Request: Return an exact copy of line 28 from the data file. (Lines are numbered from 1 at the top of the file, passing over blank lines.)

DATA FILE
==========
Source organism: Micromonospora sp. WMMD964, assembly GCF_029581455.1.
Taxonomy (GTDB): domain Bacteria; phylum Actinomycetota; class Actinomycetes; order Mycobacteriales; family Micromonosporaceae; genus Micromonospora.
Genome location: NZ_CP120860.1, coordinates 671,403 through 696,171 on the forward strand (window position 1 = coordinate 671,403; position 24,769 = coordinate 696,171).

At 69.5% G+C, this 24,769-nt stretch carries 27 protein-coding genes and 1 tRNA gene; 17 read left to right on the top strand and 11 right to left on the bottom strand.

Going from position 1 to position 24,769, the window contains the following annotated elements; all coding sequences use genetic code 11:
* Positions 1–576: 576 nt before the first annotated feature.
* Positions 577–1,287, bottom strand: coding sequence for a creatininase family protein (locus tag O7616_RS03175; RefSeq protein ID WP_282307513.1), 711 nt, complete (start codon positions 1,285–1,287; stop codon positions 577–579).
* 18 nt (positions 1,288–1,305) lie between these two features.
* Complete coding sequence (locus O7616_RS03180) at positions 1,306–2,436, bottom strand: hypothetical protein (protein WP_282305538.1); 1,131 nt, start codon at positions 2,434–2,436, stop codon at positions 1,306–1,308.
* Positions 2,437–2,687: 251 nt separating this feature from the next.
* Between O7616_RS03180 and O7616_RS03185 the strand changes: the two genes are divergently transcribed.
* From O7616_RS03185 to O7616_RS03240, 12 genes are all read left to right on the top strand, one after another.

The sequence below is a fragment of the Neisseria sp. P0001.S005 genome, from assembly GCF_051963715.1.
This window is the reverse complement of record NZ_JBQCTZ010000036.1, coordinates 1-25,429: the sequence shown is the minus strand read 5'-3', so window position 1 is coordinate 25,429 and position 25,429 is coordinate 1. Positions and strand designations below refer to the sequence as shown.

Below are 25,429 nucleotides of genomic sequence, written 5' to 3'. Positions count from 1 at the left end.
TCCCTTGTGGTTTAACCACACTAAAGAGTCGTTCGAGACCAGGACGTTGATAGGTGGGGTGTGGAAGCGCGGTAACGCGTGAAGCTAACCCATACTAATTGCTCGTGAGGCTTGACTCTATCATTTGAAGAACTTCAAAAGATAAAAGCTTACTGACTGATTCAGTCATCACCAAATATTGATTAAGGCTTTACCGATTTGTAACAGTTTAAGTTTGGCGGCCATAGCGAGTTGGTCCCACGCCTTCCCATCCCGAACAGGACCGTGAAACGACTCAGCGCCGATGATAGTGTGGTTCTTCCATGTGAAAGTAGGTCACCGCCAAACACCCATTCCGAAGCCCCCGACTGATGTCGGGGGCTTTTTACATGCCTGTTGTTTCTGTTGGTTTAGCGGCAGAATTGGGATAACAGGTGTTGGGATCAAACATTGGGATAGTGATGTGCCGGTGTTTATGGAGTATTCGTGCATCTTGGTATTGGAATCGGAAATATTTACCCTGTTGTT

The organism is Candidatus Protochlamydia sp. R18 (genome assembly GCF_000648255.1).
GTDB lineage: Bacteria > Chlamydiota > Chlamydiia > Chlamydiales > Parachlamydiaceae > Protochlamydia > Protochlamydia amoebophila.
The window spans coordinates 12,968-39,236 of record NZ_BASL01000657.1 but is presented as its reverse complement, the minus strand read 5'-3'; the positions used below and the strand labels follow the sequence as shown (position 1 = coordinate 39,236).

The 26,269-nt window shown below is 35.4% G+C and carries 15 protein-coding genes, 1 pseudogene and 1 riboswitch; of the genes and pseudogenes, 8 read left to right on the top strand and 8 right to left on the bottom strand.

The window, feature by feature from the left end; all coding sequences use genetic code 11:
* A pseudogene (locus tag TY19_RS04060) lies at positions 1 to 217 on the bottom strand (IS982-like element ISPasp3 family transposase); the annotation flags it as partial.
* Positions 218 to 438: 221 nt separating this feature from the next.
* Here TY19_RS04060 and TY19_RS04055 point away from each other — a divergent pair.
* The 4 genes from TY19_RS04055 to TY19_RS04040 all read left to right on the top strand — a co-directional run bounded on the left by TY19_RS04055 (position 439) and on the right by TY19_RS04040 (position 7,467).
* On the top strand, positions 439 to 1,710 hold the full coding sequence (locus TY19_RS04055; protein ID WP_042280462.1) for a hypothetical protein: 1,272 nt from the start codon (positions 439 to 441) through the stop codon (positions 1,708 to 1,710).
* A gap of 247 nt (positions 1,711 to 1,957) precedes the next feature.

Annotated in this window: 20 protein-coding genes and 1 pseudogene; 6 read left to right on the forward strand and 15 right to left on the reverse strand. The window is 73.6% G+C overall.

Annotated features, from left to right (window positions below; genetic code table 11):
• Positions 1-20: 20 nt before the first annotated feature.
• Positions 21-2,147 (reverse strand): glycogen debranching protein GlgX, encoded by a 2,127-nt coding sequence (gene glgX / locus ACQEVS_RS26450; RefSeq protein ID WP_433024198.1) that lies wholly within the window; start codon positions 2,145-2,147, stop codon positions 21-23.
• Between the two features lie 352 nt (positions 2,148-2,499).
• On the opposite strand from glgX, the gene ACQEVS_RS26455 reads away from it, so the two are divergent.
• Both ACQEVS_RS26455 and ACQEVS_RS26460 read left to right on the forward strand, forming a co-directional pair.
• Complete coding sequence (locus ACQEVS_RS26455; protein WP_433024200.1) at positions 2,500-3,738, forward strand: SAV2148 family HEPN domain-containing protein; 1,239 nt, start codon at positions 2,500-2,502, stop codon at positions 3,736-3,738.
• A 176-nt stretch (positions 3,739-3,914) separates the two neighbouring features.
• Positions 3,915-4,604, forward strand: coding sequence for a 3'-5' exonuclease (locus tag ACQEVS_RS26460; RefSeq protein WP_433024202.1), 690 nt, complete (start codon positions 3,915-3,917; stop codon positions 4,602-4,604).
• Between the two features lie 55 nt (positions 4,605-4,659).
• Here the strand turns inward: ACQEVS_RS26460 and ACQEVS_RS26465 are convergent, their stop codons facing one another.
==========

Annotated in this window: 20 protein-coding genes and 1 pseudogene; 6 read left to right on the forward strand and 15 right to left on the reverse strand. The window is 73.6% G+C overall.